Lynda Abertson of ARCA spotted this and thought the whole thread might interest PACHI's readers. Its a complaint against commercial artefact hunting rallies and the number of people organising them and taking part in them. This is a whole aspect of the current shape of the hobby (those 'citizen achaeologists') that the PAS and its supporters stubbornly refuse to talk about at length in a pretence that the hobby is still in its 1990s form:
Shaun McNamara You have been caught red handed Zoe, and not just by me. Pink Wellies Metal Detecting has become a byword for rip off digs, no amenities whatsoever, not even a toilet on a VERY hot early Autumn day. You and your little gang of helpers have been well and truly found out.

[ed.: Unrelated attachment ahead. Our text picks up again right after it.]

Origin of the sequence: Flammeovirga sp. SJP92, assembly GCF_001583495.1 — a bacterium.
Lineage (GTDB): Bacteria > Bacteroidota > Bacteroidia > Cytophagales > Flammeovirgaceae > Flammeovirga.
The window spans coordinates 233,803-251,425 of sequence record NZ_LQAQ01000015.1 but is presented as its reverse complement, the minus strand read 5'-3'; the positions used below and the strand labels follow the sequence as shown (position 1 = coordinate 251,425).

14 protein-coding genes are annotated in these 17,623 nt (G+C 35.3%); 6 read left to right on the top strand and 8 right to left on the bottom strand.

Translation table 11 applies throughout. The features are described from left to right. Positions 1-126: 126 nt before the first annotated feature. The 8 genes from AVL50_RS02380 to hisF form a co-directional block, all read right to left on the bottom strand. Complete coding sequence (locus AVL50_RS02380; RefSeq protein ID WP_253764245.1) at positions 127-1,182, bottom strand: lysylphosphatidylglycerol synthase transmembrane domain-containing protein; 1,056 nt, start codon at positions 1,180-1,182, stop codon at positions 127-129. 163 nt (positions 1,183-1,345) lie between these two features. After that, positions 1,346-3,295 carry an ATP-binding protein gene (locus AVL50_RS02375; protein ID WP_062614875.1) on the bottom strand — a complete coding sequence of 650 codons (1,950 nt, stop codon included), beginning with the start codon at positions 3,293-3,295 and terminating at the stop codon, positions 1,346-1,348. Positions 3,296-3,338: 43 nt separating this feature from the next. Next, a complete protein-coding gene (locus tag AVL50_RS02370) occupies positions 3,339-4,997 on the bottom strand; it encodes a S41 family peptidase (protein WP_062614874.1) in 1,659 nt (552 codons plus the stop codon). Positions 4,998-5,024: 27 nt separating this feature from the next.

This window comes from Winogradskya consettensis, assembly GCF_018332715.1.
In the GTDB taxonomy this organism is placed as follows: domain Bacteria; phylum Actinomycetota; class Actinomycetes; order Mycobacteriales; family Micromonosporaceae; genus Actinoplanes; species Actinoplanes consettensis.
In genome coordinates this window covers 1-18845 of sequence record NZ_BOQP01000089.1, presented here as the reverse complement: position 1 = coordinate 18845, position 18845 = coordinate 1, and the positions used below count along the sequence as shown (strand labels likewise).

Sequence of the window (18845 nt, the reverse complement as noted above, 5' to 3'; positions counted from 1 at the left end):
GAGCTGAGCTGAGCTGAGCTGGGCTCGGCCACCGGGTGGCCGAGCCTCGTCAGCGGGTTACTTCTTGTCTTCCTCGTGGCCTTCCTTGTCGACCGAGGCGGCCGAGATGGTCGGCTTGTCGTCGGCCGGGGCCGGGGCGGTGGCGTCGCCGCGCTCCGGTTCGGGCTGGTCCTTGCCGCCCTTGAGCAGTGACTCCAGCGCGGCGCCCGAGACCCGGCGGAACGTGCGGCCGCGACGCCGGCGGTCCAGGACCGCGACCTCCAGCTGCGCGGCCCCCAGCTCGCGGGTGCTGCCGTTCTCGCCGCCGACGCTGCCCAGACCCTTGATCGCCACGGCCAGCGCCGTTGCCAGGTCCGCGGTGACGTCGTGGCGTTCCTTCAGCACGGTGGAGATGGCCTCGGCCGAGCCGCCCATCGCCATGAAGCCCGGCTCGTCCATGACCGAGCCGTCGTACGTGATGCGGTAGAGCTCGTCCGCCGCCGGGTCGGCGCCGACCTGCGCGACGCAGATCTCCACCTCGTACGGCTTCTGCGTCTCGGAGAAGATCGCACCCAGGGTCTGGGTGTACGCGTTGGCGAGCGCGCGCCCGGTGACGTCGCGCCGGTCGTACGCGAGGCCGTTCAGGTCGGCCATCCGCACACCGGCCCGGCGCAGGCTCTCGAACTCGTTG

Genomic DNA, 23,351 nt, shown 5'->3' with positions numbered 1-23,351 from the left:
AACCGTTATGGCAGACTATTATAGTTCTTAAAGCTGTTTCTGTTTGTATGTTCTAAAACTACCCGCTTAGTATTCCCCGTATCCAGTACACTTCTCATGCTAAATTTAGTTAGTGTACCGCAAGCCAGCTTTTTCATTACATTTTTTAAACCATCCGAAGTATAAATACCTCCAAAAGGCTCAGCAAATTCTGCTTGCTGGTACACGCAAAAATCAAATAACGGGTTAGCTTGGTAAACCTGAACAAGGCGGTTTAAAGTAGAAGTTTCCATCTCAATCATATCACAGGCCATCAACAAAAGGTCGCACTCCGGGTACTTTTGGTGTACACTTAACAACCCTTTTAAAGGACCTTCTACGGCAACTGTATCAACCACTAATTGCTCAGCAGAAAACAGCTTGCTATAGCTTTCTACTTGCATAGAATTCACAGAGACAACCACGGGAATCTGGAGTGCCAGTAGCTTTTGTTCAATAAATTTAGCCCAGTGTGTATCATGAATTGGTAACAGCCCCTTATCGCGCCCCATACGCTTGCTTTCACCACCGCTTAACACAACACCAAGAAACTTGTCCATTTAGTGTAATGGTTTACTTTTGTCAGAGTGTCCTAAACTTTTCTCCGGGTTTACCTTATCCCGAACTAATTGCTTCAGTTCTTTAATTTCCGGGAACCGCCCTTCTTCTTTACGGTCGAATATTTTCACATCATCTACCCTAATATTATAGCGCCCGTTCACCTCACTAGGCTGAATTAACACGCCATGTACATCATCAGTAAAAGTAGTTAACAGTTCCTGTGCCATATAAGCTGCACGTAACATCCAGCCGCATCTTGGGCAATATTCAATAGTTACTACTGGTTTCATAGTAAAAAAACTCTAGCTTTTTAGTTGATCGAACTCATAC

Oh, one piece of advice, if you are going to post up fake pictures of things SUPPOSEDLY found on your digs, it might be better if you didn’t loot (sic PMB) those pictures from places like Ebay, as these are easily traced back to source. Which is exactly what happened [emoticon] [emoticon] [another twenty emoticons]
To be honest, you are not even particularly good at being a rip off merchant, i suspected you were a shyster before i had even attended your shoddy event. Your whole modus operandi, your banter etc, it all clearly speaks of someone who is after a fast buck at the expense of others [just seven emoticons this time]